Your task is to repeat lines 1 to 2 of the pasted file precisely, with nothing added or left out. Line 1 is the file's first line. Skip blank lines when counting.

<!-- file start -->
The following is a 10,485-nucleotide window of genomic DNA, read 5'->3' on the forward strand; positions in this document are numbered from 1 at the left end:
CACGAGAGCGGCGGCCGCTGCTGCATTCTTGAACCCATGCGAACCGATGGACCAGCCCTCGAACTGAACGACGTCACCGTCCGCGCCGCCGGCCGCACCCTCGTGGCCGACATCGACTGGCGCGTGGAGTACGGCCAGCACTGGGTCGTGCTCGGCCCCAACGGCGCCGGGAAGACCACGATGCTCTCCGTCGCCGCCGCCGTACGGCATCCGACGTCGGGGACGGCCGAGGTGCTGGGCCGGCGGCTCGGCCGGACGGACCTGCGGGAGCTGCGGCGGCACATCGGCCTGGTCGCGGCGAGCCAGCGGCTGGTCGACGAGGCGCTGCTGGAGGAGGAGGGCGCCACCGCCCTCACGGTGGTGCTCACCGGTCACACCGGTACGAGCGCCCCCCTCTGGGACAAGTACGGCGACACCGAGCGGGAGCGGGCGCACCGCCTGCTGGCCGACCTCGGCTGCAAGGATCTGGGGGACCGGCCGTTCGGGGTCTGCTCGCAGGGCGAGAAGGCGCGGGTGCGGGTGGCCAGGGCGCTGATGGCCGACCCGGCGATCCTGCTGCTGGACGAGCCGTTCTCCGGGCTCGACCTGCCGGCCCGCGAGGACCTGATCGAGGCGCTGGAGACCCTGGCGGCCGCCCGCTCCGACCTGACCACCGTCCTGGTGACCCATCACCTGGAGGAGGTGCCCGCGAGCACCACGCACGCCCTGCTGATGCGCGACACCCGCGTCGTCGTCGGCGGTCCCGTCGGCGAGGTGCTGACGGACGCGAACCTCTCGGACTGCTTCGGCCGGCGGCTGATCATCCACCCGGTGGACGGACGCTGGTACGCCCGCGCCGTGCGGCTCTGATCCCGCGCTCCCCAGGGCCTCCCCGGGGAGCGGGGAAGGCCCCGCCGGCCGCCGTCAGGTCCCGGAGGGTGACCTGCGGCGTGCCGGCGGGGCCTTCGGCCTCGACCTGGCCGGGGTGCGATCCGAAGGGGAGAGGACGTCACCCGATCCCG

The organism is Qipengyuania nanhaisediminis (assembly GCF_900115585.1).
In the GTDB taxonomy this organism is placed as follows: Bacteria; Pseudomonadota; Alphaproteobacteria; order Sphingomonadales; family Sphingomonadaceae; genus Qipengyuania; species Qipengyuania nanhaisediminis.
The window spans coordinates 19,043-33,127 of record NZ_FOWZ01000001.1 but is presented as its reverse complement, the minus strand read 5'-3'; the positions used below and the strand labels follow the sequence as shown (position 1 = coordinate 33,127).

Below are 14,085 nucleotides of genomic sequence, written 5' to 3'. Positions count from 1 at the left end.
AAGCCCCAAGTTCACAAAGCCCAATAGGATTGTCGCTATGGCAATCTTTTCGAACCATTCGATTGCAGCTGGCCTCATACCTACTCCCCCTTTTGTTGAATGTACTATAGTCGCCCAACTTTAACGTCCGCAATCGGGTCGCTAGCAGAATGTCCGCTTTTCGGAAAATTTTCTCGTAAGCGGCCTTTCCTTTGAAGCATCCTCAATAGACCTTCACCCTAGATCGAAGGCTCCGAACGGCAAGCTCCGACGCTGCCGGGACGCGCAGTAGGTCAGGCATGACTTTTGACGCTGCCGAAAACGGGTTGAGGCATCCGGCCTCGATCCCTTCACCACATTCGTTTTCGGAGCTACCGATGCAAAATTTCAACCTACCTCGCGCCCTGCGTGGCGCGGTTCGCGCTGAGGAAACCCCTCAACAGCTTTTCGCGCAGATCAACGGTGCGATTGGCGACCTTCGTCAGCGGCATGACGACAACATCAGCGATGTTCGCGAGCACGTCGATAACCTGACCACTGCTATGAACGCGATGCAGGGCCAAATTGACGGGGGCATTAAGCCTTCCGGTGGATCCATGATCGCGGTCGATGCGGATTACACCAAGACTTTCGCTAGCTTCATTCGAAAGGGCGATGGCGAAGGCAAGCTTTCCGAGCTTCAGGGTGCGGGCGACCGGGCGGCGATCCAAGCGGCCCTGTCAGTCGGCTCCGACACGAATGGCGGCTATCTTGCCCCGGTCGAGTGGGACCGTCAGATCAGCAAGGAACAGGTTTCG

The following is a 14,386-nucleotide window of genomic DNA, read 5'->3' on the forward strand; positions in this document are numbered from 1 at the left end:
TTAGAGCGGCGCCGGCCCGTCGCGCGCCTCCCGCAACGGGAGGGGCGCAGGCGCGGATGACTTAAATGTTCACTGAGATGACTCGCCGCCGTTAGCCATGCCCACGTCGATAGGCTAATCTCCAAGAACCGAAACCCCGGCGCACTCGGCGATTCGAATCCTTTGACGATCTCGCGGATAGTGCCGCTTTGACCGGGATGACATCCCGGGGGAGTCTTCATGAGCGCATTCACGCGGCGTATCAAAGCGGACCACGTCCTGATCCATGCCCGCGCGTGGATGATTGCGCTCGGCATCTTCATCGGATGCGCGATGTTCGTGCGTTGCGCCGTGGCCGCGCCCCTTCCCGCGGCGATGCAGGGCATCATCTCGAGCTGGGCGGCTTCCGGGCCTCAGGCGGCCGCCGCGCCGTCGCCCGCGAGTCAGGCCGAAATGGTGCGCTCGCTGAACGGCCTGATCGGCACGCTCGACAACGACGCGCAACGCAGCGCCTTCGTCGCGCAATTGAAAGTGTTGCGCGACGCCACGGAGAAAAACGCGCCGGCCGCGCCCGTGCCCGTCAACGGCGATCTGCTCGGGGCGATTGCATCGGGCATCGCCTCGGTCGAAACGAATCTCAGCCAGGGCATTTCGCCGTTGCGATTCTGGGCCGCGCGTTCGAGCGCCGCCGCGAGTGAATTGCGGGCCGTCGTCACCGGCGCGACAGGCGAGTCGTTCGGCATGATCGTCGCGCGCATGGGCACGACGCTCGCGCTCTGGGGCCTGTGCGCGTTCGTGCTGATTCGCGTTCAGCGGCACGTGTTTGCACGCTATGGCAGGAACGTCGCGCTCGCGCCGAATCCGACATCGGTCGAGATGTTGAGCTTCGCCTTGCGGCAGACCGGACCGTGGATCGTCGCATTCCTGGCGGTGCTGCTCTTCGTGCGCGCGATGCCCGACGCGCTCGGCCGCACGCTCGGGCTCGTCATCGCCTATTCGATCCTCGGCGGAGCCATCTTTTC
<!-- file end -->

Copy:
The following is a 10,485-nucleotide window of genomic DNA, read 5'->3' on the forward strand; positions in this document are numbered from 1 at the left end:
CACGAGAGCGGCGGCCGCTGCTGCATTCTTGAACCCATGCGAACCGATGGACCAGCCCTCGAACTGAACGACGTCACCGTCCGCGCCGCCGGCCGCACCCTCGTGGCCGACATCGACTGGCGCGTGGAGTACGGCCAGCACTGGGTCGTGCTCGGCCCCAACGGCGCCGGGAAGACCACGATGCTCTCCGTCGCCGCCGCCGTACGGCATCCGACGTCGGGGACGGCCGAGGTGCTGGGCCGGCGGCTCGGCCGGACGGACCTGCGGGAGCTGCGGCGGCACATCGGCCTGGTCGCGGCGAGCCAGCGGCTGGTCGACGAGGCGCTGCTGGAGGAGGAGGGCGCCACCGCCCTCACGGTGGTGCTCACCGGTCACACCGGTACGAGCGCCCCCCTCTGGGACAAGTACGGCGACACCGAGCGGGAGCGGGCGCACCGCCTGCTGGCCGACCTCGGCTGCAAGGATCTGGGGGACCGGCCGTTCGGGGTCTGCTCGCAGGGCGAGAAGGCGCGGGTGCGGGTGGCCAGGGCGCTGATGGCCGACCCGGCGATCCTGCTGCTGGACGAGCCGTTCTCCGGGCTCGACCTGCCGGCCCGCGAGGACCTGATCGAGGCGCTGGAGACCCTGGCGGCCGCCCGCTCCGACCTGACCACCGTCCTGGTGACCCATCACCTGGAGGAGGTGCCCGCGAGCACCACGCACGCCCTGCTGATGCGCGACACCCGCGTCGTCGTCGGCGGTCCCGTCGGCGAGGTGCTGACGGACGCGAACCTCTCGGACTGCTTCGGCCGGCGGCTGATCATCCACCCGGTGGACGGACGCTGGTACGCCCGCGCCGTGCGGCTCTGATCCCGCGCTCCCCAGGGCCTCCCCGGGGAGCGGGGAAGGCCCCGCCGGCCGCCGTCAGGTCCCGGAGGGTGACCTGCGGCGTGCCGGCGGGGCCTTCGGCCTCGACCTGGCCGGGGTGCGATCCGAAGGGGAGAGGACGTCACCCGATCCCG